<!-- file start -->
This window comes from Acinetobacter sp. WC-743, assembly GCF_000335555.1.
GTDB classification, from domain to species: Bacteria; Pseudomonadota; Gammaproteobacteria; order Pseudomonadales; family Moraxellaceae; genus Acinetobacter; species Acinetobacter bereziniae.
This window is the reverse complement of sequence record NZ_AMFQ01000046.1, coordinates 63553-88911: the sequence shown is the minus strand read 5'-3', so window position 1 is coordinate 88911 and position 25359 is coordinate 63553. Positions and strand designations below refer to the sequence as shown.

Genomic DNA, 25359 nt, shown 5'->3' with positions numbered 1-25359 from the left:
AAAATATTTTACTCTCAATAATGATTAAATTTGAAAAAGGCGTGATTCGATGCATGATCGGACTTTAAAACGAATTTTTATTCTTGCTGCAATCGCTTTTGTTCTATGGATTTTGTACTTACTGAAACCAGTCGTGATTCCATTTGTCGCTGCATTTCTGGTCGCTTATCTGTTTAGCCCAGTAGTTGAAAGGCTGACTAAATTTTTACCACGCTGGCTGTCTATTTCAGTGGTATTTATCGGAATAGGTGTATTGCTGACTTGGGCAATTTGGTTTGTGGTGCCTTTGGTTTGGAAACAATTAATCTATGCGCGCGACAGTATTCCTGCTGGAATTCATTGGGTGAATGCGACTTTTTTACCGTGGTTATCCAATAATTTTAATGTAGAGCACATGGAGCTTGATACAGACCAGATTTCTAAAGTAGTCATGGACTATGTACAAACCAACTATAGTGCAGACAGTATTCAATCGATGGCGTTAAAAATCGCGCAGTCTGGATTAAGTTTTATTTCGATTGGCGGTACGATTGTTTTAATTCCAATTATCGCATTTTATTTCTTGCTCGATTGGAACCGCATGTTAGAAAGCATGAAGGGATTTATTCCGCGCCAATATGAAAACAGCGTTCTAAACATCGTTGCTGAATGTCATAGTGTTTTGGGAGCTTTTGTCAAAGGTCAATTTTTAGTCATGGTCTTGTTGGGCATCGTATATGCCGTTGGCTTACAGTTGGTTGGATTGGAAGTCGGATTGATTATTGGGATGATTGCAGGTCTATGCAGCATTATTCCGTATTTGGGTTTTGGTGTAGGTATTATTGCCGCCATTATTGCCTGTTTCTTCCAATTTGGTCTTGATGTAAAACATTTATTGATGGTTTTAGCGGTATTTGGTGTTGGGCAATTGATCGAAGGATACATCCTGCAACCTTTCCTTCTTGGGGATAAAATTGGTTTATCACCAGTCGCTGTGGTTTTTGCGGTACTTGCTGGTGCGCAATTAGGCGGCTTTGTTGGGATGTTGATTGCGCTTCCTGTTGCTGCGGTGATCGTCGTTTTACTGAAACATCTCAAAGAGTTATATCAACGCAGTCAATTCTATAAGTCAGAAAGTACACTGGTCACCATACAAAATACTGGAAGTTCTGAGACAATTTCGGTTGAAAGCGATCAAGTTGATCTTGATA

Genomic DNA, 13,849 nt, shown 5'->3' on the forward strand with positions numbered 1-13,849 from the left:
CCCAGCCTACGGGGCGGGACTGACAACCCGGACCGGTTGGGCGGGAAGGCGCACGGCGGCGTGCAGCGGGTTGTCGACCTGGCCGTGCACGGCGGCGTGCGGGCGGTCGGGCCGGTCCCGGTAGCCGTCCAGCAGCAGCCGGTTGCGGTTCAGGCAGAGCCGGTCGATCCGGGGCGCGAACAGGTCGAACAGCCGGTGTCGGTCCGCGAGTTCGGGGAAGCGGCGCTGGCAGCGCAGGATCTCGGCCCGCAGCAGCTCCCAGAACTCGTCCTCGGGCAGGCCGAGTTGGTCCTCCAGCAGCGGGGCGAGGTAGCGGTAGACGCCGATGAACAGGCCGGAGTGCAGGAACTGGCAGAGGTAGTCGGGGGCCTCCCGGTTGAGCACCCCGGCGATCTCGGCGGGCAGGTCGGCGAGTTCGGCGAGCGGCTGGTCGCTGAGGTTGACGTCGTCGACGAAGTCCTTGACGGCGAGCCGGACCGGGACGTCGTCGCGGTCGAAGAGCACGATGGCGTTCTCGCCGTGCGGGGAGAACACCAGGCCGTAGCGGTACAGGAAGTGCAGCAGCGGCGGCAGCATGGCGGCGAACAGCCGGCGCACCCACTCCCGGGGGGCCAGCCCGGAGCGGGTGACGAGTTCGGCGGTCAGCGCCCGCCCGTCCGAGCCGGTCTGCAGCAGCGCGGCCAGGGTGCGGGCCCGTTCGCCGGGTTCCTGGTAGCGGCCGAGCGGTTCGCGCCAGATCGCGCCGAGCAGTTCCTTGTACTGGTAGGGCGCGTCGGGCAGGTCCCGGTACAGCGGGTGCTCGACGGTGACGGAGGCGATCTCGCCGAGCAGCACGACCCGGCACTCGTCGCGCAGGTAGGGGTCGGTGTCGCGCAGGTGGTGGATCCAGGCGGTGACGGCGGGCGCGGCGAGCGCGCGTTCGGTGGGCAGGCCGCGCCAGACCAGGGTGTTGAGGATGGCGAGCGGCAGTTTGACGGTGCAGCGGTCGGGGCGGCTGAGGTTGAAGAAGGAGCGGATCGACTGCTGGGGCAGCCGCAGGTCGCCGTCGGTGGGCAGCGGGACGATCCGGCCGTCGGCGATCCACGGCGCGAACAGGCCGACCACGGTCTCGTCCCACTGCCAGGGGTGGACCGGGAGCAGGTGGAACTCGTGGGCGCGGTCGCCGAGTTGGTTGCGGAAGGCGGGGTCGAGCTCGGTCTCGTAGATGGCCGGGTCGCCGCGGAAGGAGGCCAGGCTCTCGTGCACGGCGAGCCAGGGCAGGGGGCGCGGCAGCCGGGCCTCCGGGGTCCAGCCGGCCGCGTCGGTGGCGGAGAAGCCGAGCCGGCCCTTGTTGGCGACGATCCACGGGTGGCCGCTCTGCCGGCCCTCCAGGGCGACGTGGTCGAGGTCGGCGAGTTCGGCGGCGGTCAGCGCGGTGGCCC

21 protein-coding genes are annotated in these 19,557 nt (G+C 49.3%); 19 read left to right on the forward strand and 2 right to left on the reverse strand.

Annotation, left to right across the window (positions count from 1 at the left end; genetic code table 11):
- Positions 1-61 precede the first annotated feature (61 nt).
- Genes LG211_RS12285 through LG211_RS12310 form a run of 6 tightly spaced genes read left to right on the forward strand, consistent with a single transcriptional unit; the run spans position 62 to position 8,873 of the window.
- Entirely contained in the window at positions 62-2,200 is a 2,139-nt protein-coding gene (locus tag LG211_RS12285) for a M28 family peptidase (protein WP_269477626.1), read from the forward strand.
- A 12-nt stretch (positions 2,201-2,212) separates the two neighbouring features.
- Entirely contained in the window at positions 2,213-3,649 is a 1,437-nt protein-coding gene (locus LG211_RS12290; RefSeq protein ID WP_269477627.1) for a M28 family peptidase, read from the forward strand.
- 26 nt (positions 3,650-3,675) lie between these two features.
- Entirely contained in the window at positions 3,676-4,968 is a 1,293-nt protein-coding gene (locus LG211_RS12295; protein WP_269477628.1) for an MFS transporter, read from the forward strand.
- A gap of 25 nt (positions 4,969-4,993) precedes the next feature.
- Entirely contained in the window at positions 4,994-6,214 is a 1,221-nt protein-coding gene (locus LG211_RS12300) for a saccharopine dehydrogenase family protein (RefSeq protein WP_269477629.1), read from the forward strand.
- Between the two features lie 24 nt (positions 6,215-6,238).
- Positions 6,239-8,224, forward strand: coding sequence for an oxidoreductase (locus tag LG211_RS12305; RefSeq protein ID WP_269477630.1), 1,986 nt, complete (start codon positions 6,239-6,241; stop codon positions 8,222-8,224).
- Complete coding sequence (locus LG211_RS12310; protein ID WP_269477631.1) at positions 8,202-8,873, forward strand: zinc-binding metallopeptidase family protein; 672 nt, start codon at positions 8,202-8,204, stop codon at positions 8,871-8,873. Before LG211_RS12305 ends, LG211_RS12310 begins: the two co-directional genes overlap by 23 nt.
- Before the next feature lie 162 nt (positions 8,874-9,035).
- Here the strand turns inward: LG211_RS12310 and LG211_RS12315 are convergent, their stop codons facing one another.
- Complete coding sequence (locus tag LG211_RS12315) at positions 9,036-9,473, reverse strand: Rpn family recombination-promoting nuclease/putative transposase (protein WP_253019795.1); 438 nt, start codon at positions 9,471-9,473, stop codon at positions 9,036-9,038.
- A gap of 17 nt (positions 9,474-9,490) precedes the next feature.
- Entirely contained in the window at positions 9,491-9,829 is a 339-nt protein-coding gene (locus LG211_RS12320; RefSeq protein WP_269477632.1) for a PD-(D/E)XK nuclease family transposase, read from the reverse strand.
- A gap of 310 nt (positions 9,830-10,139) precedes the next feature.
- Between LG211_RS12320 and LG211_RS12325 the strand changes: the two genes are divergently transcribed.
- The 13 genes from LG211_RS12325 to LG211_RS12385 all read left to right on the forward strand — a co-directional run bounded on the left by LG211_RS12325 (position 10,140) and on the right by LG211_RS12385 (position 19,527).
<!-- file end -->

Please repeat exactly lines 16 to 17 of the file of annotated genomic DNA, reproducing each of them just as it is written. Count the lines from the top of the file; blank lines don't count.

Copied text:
- Entirely contained in the window at positions 3,676-4,968 is a 1,293-nt protein-coding gene (locus LG211_RS12295; protein WP_269477628.1) for an MFS transporter, read from the forward strand.
- A gap of 25 nt (positions 4,969-4,993) precedes the next feature.